Ted Boettner: Nothing 'Free Market' About Right to Work
Huntington Herald-Dispatch - The new Republican Legislature is looking to end free bargaining in West Virginia by adopting a so-called "right-to-work" (RTW) law that aims to cut wages and benefits for the state's working families. Read
This is the last thing West Virginia needs. The state already has the highest share of low-wage jobs in the country and efforts to make this worse should be stopped.
The principle aim of RTW laws is to diminish the ability of workers to collectively bargain freely without the interference of government. This is precisely why Milton Friedman, the godfather of "free market economics," adamantly opposed RTW laws.
Under RTW, it would be illegal for a union and a business to freely enter into a contract that requires every employee to pay for the benefits they are receiving under the agreement. This means that if a worker who does not pay a union representation fee is fired, the law requires that the union represent that worker through an appeals process. Non-dues paying workers would also receive other substantial benefits like workplace protections and higher wages and benefits.
While proponents of RTW say this will create "workplace freedom" and often tout their admiration for the "free market," this is a prime example of government intervention in the market distributing money upwards. RTW laws have nothing to do with forcing people to join a union or contribute to political causes they don't support - that's already illegal under federal law. The only freedom workers would receive is the ability to get something for nothing.
The requirement to pay a representation fee as a condition of employment is nothing unique to collective bargaining agreements. For example, if an attorney wants to appear in court in West Virginia, he or she has to pay dues to the West Virginia Bar Association. Or if you want to work for United Parcel Service (UPS), a condition of your employment is to wear a brown uniform. No one is talking about banning employers from these practices.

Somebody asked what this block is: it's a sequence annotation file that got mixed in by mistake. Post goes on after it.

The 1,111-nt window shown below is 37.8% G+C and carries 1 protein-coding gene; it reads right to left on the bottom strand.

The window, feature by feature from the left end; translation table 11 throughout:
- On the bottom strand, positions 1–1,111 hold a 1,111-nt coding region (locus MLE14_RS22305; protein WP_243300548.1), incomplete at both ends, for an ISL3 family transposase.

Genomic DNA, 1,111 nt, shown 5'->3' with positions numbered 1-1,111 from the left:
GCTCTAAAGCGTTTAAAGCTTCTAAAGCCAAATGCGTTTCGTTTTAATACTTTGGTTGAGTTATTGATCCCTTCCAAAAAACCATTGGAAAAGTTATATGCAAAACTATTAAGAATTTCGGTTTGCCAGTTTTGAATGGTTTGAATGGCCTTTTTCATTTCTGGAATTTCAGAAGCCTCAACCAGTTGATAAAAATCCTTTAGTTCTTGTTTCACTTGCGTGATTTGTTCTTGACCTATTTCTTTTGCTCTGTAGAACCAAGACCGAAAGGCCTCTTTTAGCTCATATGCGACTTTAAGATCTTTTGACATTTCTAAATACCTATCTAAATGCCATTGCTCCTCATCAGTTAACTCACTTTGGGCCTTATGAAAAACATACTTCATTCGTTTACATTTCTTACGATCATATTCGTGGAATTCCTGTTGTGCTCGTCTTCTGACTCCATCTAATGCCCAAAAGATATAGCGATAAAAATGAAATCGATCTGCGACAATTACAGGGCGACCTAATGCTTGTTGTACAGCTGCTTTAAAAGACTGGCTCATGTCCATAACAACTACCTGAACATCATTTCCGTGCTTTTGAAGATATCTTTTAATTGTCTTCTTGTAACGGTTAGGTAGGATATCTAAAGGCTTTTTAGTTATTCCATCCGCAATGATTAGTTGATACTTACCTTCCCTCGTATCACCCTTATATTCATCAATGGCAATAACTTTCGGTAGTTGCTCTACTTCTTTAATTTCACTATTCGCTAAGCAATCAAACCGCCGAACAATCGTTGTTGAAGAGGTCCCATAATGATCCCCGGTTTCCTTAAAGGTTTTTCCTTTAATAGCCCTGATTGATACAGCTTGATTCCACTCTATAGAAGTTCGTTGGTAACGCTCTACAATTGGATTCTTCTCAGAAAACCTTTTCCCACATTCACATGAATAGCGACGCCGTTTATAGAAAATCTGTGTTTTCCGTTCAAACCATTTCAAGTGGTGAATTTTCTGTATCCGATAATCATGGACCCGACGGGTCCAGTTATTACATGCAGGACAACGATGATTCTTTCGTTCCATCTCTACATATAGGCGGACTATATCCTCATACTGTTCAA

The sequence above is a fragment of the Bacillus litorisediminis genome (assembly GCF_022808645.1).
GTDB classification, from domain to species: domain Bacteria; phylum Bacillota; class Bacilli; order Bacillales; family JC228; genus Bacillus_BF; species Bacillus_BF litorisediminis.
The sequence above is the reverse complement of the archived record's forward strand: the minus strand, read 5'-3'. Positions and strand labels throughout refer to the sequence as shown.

A case in Kentucky further illustrates this "free-rider" problem with RTW laws. Several years ago, the local Building Trades Council in Owensburg, Kentucky, asked the local Chamber of Commerce if it could withdraw its membership and still receive all of the benefits. The Chamber responded by stating: "It would be against Chamber by-laws and policy to consider any organization or business a member without dues being paid. The vast majority of the Chamber's annual revenues come from member dues, and it would be unfair to the other 850-plus members to allow an organization not paying dues to be included in member benefits."
What tends to happen in RTW states is that non-union members who get a "free ride" - while receiving all of the benefits contained in the collective bargaining agreement - opt out of becoming union members. This result is less money through dues and a weaker union, which ultimately strengthens the employers' hand in bargaining for lower pay and benefits.
The one thing proponents and opponents of RTW laws agree on is that these laws are intended to lower wages and benefits, decrease unionization, while aiming to encourage outside investment in the state. While this might make West Virginia a cheap place to do business, it doesn't make it a good place to do business if there is less consumer demand in the local economy and additional need for public assistance.
If you go back through the state's history, wages have steadily declined along with union membership. In the 1970s, when over a third of the state's workers belonged to a union, wages were higher than the national average and income inequality was much lower. As unions have declined, real wages for most workers have declined or stagnated, and the share of workers with pensions and health care benefits has eroded.
Instead of using the power of the state to reduce the power and income of workers, policymakers should be focusing on moving more people into the middle class. This could include enacting better workplace protections, such as paid family leave, work sharing, and flexible work schedules, and more targeted investments in higher education, workforce training, early childhood development, broadband, research and development, and transportation.
As President John F. Kennedy said, "Our labor unions are not narrow, self-seeking groups. They have raised wages, shortened hours, and provided supplemental benefits. Through collective bargaining and grievance procedures, they have brought justice and democracy to the shop floor."